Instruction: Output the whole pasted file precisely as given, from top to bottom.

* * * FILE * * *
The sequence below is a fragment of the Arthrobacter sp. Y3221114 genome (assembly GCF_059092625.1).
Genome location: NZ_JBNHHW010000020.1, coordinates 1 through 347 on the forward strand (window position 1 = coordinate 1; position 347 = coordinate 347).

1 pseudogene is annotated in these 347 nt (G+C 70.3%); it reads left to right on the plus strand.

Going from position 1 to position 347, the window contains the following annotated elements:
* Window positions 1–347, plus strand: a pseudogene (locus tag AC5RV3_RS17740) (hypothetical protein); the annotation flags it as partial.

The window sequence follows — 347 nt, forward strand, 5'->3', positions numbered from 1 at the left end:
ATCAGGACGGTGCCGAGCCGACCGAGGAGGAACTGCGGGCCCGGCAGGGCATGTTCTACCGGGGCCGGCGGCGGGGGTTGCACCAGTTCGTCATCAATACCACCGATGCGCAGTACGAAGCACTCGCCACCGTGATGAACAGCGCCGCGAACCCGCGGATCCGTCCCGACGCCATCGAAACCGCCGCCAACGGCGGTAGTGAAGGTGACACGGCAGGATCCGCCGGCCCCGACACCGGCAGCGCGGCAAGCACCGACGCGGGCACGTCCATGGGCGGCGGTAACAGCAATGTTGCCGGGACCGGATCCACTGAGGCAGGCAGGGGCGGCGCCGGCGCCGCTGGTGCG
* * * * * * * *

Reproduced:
The sequence below is a fragment of the Arthrobacter sp. Y3221114 genome (assembly GCF_059092625.1).
Genome location: NZ_JBNHHW010000020.1, coordinates 1 through 347 on the forward strand (window position 1 = coordinate 1; position 347 = coordinate 347).

1 pseudogene is annotated in these 347 nt (G+C 70.3%); it reads left to right on the plus strand.

Going from position 1 to position 347, the window contains the following annotated elements:
* Window positions 1–347, plus strand: a pseudogene (locus tag AC5RV3_RS17740) (hypothetical protein); the annotation flags it as partial.

The window sequence follows — 347 nt, forward strand, 5'->3', positions numbered from 1 at the left end:
ATCAGGACGGTGCCGAGCCGACCGAGGAGGAACTGCGGGCCCGGCAGGGCATGTTCTACCGGGGCCGGCGGCGGGGGTTGCACCAGTTCGTCATCAATACCACCGATGCGCAGTACGAAGCACTCGCCACCGTGATGAACAGCGCCGCGAACCCGCGGATCCGTCCCGACGCCATCGAAACCGCCGCCAACGGCGGTAGTGAAGGTGACACGGCAGGATCCGCCGGCCCCGACACCGGCAGCGCGGCAAGCACCGACGCGGGCACGTCCATGGGCGGCGGTAACAGCAATGTTGCCGGGACCGGATCCACTGAGGCAGGCAGGGGCGGCGCCGGCGCCGCTGGTGCG